The Michelin Guide seemed a logical starting point.

Since the weather was nice and I was in town anyway, I decided not to use Amazon for once, but to walk to the good old-fashioned bookstore. Not the most efficient way to buy a book as it turned out. The first bookstore did not stock Michelin Guides, but was kind enough to direct me to a colleague which they assured me would have them. So I walk further into town. On my way to the second store I passed my tailor. He called me in for an espresso, and enquired about the suits he had sold me earlier. As I explained why this was not a day to buy suits (too warm to try on anything, and besides the suits he makes last too long) and where I was going, we came to talk about three star restaurants. He warned me not to try to visit them all, because the last guy who tried – probably – did not survive.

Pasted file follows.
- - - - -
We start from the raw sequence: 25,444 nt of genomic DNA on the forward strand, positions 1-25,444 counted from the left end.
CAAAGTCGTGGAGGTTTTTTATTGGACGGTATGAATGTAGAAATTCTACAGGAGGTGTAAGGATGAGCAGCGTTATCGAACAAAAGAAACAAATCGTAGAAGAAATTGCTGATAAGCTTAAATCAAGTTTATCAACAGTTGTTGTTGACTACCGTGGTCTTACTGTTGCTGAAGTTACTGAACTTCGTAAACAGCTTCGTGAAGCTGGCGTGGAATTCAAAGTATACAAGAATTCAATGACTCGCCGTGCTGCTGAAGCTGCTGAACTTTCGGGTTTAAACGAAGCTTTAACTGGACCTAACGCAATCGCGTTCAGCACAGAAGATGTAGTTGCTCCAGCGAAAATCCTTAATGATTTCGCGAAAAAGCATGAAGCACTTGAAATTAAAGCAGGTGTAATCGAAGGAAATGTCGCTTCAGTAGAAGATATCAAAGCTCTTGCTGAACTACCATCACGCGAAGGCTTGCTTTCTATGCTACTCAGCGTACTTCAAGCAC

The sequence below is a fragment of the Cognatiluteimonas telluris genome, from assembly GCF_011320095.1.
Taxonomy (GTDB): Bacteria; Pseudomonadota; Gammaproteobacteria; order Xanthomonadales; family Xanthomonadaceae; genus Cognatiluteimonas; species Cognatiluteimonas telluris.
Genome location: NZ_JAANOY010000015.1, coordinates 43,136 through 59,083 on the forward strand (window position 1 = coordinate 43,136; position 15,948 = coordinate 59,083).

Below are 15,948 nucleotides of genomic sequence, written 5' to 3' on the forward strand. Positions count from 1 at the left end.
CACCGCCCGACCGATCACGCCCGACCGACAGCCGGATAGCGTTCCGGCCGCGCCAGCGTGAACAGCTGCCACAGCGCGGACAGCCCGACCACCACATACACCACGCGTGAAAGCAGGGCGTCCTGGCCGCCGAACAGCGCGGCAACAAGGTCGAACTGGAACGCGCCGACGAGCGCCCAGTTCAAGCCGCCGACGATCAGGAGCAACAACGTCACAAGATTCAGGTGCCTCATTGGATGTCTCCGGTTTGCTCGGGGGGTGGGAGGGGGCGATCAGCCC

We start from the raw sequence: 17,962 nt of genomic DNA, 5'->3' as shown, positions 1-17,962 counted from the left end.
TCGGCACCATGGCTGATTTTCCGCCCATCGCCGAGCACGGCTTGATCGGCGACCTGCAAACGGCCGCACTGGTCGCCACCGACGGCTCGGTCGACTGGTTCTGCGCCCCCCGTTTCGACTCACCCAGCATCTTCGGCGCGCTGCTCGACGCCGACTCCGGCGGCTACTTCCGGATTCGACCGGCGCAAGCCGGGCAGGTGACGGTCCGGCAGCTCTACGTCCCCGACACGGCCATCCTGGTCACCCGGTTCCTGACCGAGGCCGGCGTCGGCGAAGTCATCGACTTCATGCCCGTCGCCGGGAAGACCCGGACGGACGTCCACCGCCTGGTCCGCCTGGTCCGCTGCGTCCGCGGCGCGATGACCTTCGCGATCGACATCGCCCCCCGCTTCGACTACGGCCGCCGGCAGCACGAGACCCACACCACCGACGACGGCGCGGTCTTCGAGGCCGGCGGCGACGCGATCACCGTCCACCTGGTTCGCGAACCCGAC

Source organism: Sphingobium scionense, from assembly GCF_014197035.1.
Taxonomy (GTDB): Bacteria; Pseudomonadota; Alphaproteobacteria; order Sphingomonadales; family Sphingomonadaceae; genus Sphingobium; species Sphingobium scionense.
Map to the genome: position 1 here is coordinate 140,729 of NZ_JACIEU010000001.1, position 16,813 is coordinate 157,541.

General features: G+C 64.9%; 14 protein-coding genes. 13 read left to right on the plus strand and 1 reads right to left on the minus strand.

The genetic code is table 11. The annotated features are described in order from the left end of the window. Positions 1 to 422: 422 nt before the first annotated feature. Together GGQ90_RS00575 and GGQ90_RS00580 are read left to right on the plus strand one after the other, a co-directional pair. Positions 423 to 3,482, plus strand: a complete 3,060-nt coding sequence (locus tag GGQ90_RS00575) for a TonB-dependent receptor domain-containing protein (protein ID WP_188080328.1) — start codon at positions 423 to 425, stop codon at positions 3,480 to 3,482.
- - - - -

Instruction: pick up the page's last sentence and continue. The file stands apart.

In the summer of 2008 the Swiss gourmand Pascal Henry executed his plan to visit all sixty-eight top chefs in Europe in sixty-eight days. Everyday he ate at a different restaurant, drank a few glasses, and spoke at length with the chef. Henry kept a diary with notes, menus, and occasionally a note from a chef or sommelier. On the fortieth day of his journey he was in El Bulli. As usual he had ordered the Chef’s menu which here consisted of many small courses. His hat, his notebook and wallet where – this was also usual – on the table. Towards the end of the meal he walked out, never to be seen again. Maybe he jumped of the cliff, maybe the idea that he would for the rest of his life have to make the concession of having to eat less exquisite meals, maybe he was abducted by aliens who wanted to know how eartheners eat. We don’t know. This story is written down in a book by an author who has also written a book about etiquette together with my tailor.